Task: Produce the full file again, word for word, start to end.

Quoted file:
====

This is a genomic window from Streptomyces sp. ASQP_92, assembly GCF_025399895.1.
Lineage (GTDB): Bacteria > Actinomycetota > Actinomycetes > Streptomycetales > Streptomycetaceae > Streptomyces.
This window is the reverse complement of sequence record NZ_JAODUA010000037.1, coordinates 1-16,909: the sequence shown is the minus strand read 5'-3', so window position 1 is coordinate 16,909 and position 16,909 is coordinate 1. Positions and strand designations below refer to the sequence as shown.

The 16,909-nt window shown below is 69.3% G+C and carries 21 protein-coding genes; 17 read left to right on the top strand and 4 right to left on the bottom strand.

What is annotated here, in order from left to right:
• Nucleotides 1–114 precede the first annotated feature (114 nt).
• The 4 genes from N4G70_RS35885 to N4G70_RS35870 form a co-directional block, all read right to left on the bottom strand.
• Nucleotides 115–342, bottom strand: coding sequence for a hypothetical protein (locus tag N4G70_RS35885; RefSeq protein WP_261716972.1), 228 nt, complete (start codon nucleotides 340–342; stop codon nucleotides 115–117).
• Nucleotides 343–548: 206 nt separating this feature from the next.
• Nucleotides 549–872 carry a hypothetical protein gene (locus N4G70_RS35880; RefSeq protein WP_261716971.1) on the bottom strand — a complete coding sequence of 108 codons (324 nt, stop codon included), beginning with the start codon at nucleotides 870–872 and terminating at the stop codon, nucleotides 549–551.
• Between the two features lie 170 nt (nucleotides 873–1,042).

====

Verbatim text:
This is a genomic window from Streptomyces sp. ASQP_92, assembly GCF_025399895.1.
Lineage (GTDB): Bacteria > Actinomycetota > Actinomycetes > Streptomycetales > Streptomycetaceae > Streptomyces.
This window is the reverse complement of sequence record NZ_JAODUA010000037.1, coordinates 1-16,909: the sequence shown is the minus strand read 5'-3', so window position 1 is coordinate 16,909 and position 16,909 is coordinate 1. Positions and strand designations below refer to the sequence as shown.

The 16,909-nt window shown below is 69.3% G+C and carries 21 protein-coding genes; 17 read left to right on the top strand and 4 right to left on the bottom strand.

What is annotated here, in order from left to right:
• Nucleotides 1–114 precede the first annotated feature (114 nt).
• The 4 genes from N4G70_RS35885 to N4G70_RS35870 form a co-directional block, all read right to left on the bottom strand.
• Nucleotides 115–342, bottom strand: coding sequence for a hypothetical protein (locus tag N4G70_RS35885; RefSeq protein WP_261716972.1), 228 nt, complete (start codon nucleotides 340–342; stop codon nucleotides 115–117).
• Nucleotides 343–548: 206 nt separating this feature from the next.
• Nucleotides 549–872 carry a hypothetical protein gene (locus N4G70_RS35880; RefSeq protein WP_261716971.1) on the bottom strand — a complete coding sequence of 108 codons (324 nt, stop codon included), beginning with the start codon at nucleotides 870–872 and terminating at the stop codon, nucleotides 549–551.
• Between the two features lie 170 nt (nucleotides 873–1,042).